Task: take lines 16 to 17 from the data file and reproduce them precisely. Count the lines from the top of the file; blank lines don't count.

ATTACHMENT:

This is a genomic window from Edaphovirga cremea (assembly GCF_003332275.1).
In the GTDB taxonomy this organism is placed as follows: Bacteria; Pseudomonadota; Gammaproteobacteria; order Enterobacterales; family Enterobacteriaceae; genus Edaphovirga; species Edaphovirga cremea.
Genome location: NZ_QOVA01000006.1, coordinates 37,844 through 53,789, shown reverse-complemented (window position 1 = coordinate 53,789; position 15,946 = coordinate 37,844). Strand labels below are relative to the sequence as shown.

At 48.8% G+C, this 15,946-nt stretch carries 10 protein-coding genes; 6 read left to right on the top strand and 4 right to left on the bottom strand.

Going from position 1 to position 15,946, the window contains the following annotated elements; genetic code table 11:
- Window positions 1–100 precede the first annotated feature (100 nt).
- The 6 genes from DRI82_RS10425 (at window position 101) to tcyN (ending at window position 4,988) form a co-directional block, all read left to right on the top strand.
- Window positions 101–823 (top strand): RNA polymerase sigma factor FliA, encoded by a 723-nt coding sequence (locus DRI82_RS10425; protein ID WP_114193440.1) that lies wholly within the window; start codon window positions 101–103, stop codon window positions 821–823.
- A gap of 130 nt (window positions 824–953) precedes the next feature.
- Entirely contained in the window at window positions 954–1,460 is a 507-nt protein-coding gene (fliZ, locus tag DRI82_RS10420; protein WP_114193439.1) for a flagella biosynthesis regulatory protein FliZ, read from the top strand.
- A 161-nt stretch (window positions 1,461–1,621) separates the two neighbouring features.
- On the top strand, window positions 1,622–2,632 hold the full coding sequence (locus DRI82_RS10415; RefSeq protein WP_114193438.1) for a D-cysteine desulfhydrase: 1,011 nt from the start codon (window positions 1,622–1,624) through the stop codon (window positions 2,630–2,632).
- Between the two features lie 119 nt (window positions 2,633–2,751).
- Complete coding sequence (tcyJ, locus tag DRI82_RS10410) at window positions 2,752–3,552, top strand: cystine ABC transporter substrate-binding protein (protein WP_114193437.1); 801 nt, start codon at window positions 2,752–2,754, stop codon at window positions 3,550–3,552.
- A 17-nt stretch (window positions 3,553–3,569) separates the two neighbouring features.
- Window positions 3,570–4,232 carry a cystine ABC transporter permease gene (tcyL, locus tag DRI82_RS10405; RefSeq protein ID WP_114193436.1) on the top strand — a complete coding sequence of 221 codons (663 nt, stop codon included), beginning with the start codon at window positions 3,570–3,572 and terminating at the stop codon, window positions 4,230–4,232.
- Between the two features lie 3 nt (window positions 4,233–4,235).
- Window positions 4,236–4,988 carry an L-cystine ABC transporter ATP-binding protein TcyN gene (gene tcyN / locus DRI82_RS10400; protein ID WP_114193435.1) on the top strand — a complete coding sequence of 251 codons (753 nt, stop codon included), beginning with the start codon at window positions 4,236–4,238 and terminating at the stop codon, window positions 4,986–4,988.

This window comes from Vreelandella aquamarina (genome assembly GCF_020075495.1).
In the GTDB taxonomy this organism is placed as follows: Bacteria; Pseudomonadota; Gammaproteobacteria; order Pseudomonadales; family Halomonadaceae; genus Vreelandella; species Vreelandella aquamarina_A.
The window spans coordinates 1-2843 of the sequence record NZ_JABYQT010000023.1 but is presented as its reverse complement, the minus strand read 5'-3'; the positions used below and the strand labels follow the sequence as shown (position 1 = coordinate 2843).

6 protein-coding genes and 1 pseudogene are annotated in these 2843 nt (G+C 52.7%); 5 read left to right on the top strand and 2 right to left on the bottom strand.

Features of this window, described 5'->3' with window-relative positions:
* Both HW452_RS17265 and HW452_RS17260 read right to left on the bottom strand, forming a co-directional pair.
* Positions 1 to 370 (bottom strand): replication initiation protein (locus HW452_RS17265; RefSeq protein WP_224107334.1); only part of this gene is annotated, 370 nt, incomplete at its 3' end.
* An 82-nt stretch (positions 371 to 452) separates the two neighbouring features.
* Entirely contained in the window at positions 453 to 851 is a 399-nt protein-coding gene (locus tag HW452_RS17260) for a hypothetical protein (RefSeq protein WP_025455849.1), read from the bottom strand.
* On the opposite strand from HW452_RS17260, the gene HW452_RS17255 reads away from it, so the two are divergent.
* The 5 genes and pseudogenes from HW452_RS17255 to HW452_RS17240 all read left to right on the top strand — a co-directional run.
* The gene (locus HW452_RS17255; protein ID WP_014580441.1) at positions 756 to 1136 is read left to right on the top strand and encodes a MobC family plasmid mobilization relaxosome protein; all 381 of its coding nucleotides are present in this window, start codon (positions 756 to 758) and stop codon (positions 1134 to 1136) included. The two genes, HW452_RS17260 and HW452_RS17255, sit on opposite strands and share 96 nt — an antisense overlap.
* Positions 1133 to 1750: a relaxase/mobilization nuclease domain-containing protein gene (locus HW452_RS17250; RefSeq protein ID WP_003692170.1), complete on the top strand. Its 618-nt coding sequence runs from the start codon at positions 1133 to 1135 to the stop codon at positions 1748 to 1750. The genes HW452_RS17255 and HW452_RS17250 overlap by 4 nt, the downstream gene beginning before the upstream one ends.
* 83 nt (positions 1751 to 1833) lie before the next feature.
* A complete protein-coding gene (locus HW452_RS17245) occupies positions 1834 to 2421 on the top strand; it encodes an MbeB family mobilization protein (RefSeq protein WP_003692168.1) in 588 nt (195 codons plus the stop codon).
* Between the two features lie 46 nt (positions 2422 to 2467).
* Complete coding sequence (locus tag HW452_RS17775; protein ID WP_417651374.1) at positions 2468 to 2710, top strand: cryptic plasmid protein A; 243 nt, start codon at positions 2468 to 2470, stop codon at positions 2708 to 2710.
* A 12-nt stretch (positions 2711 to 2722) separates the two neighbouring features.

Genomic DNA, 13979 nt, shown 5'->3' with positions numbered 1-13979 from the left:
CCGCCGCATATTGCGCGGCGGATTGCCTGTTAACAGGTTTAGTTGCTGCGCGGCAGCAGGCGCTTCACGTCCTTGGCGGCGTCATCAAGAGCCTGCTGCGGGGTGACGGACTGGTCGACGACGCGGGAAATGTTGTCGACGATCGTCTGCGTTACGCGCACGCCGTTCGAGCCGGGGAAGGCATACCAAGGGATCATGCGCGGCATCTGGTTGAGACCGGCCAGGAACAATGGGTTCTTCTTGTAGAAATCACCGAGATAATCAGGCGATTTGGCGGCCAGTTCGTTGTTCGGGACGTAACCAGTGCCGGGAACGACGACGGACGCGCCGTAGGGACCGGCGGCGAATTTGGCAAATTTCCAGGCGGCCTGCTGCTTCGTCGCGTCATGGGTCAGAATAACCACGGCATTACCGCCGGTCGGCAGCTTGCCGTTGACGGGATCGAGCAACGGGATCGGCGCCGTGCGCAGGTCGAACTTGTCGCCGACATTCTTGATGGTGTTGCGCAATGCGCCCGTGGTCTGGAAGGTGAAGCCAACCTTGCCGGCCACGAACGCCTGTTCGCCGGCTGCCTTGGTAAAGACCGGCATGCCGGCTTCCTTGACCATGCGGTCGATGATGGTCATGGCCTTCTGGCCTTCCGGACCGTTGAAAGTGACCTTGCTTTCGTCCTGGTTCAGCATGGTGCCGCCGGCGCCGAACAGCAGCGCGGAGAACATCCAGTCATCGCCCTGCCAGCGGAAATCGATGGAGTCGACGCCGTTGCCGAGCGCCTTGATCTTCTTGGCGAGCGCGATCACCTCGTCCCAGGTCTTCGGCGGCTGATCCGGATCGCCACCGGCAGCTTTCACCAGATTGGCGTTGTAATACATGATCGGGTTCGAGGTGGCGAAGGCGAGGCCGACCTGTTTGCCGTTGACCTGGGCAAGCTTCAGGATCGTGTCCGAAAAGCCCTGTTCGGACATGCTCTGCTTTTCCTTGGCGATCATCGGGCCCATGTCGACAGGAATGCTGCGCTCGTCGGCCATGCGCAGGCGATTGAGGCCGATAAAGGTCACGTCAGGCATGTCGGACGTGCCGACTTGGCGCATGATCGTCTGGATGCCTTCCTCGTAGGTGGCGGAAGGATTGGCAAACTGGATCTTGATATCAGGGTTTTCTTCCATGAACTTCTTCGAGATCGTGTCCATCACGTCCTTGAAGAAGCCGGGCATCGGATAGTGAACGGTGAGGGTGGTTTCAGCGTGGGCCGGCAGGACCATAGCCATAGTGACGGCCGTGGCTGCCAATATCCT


- Window positions 3,570–4,232 carry a cystine ABC transporter permease gene (tcyL, locus tag DRI82_RS10405; RefSeq protein ID WP_114193436.1) on the top strand — a complete coding sequence of 221 codons (663 nt, stop codon included), beginning with the start codon at window positions 3,570–3,572 and terminating at the stop codon, window positions 4,230–4,232.
- Between the two features lie 3 nt (window positions 4,233–4,235).